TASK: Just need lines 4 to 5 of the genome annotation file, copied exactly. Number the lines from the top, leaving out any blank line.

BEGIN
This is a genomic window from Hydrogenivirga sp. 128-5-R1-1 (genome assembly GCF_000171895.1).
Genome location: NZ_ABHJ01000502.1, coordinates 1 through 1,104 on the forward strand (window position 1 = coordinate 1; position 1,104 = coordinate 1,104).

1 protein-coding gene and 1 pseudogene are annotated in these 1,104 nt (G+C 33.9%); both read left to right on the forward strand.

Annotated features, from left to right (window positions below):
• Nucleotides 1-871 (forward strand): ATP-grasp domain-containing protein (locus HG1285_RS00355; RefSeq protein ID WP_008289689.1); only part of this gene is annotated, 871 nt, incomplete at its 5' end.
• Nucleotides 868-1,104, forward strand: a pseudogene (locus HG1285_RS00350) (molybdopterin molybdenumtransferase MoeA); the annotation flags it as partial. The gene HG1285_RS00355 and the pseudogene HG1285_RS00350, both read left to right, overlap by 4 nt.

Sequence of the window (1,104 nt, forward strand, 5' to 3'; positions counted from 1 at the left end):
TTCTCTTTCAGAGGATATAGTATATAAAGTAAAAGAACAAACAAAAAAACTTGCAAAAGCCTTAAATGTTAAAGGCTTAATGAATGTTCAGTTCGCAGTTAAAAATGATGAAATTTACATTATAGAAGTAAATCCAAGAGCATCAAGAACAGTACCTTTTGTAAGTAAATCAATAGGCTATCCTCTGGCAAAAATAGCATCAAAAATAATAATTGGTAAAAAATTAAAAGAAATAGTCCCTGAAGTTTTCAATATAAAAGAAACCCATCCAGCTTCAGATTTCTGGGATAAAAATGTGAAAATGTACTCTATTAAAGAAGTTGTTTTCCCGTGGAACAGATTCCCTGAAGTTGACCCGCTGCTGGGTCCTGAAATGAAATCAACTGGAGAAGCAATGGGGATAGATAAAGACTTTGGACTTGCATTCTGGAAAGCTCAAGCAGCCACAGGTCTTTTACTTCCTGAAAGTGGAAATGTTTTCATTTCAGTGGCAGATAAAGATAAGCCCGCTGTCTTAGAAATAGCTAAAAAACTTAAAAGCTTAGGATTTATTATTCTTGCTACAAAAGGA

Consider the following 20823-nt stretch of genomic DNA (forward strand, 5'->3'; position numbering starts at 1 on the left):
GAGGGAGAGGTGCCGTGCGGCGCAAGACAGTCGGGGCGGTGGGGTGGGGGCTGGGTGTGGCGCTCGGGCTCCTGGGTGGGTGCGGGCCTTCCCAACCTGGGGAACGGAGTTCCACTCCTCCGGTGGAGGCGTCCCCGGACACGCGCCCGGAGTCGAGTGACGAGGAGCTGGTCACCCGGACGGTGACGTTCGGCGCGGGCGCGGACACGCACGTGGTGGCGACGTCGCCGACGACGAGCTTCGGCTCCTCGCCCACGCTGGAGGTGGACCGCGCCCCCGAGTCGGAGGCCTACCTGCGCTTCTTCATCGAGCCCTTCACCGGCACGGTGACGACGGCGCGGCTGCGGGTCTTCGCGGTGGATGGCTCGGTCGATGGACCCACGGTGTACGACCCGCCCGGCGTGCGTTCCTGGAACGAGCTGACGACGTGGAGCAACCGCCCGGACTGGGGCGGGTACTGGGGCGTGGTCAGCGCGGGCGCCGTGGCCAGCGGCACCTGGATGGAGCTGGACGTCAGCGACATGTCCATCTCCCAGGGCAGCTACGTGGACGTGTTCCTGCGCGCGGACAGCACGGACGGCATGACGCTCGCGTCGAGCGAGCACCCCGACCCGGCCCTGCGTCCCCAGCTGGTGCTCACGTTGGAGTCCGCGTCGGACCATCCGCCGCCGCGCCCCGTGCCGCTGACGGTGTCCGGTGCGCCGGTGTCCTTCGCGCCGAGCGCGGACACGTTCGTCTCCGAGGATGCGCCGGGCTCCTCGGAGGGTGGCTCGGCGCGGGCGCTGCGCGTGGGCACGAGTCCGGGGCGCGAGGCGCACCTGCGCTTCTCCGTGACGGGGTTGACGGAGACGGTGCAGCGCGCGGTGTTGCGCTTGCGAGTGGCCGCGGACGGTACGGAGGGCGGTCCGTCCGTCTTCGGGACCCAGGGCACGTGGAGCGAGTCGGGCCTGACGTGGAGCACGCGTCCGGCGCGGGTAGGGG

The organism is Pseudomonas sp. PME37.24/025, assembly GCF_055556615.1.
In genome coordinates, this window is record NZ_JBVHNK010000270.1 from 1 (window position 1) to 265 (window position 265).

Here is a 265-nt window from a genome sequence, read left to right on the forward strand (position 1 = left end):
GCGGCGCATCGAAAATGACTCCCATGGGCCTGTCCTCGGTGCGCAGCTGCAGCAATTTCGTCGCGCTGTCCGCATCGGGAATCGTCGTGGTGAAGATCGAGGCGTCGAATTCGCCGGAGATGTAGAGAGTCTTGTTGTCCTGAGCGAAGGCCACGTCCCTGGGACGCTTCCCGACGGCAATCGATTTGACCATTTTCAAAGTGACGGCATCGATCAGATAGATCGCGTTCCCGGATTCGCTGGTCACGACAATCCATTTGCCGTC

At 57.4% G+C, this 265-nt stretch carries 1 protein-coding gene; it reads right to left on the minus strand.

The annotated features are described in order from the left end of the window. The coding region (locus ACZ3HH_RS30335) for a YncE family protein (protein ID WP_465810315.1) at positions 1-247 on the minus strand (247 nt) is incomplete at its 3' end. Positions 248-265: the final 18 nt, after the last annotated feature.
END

Annotated features, from left to right (window positions below):
• Nucleotides 1-871 (forward strand): ATP-grasp domain-containing protein (locus HG1285_RS00355; RefSeq protein ID WP_008289689.1); only part of this gene is annotated, 871 nt, incomplete at its 5' end.